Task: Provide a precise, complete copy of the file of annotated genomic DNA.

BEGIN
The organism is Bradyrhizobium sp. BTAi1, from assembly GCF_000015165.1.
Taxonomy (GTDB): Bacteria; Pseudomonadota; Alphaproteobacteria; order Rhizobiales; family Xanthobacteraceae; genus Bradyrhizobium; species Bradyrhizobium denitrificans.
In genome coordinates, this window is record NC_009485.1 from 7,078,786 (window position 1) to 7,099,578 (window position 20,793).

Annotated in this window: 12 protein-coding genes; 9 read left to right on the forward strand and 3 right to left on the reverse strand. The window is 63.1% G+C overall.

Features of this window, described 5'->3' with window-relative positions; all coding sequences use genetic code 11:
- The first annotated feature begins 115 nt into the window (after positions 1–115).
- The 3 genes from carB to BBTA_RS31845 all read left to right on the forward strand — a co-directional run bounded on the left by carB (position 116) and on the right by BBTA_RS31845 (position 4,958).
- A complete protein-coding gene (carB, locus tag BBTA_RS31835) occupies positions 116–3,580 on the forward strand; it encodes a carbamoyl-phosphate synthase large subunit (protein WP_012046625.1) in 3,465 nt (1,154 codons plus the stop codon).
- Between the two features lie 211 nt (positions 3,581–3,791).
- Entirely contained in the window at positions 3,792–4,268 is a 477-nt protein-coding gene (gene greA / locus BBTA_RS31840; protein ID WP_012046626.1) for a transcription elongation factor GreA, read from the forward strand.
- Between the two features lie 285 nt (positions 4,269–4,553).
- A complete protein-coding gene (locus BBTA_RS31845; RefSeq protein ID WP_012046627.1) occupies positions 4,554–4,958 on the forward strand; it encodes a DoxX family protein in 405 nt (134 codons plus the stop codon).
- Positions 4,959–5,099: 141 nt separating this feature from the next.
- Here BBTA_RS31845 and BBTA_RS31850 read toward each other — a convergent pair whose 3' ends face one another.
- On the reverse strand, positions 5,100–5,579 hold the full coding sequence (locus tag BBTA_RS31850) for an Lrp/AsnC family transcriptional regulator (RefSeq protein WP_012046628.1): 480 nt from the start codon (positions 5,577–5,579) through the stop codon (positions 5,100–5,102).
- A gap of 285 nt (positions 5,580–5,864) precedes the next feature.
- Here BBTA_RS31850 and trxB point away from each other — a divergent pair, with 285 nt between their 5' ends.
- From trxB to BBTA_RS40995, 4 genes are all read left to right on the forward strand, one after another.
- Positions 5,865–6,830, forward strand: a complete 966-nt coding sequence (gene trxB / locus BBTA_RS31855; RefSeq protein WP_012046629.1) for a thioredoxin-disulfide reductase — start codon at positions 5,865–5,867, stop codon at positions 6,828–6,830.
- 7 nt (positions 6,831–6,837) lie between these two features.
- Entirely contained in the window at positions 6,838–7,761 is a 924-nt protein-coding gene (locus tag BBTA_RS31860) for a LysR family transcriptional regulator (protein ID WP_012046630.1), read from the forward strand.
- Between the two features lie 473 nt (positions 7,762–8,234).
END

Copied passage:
The organism is Bradyrhizobium sp. BTAi1, from assembly GCF_000015165.1.
Taxonomy (GTDB): Bacteria; Pseudomonadota; Alphaproteobacteria; order Rhizobiales; family Xanthobacteraceae; genus Bradyrhizobium; species Bradyrhizobium denitrificans.
In genome coordinates, this window is record NC_009485.1 from 7,078,786 (window position 1) to 7,099,578 (window position 20,793).

Annotated in this window: 12 protein-coding genes; 9 read left to right on the forward strand and 3 right to left on the reverse strand. The window is 63.1% G+C overall.

Features of this window, described 5'->3' with window-relative positions; all coding sequences use genetic code 11:
- The first annotated feature begins 115 nt into the window (after positions 1–115).
- The 3 genes from carB to BBTA_RS31845 all read left to right on the forward strand — a co-directional run bounded on the left by carB (position 116) and on the right by BBTA_RS31845 (position 4,958).
- A complete protein-coding gene (carB, locus tag BBTA_RS31835) occupies positions 116–3,580 on the forward strand; it encodes a carbamoyl-phosphate synthase large subunit (protein WP_012046625.1) in 3,465 nt (1,154 codons plus the stop codon).
- Between the two features lie 211 nt (positions 3,581–3,791).
- Entirely contained in the window at positions 3,792–4,268 is a 477-nt protein-coding gene (gene greA / locus BBTA_RS31840; protein ID WP_012046626.1) for a transcription elongation factor GreA, read from the forward strand.
- Between the two features lie 285 nt (positions 4,269–4,553).
- A complete protein-coding gene (locus BBTA_RS31845; RefSeq protein ID WP_012046627.1) occupies positions 4,554–4,958 on the forward strand; it encodes a DoxX family protein in 405 nt (134 codons plus the stop codon).
- Positions 4,959–5,099: 141 nt separating this feature from the next.
- Here BBTA_RS31845 and BBTA_RS31850 read toward each other — a convergent pair whose 3' ends face one another.
- On the reverse strand, positions 5,100–5,579 hold the full coding sequence (locus tag BBTA_RS31850) for an Lrp/AsnC family transcriptional regulator (RefSeq protein WP_012046628.1): 480 nt from the start codon (positions 5,577–5,579) through the stop codon (positions 5,100–5,102).
- A gap of 285 nt (positions 5,580–5,864) precedes the next feature.
- Here BBTA_RS31850 and trxB point away from each other — a divergent pair, with 285 nt between their 5' ends.
- From trxB to BBTA_RS40995, 4 genes are all read left to right on the forward strand, one after another.
- Positions 5,865–6,830, forward strand: a complete 966-nt coding sequence (gene trxB / locus BBTA_RS31855; RefSeq protein WP_012046629.1) for a thioredoxin-disulfide reductase — start codon at positions 5,865–5,867, stop codon at positions 6,828–6,830.
- 7 nt (positions 6,831–6,837) lie between these two features.
- Entirely contained in the window at positions 6,838–7,761 is a 924-nt protein-coding gene (locus tag BBTA_RS31860) for a LysR family transcriptional regulator (protein ID WP_012046630.1), read from the forward strand.
- Between the two features lie 473 nt (positions 7,762–8,234).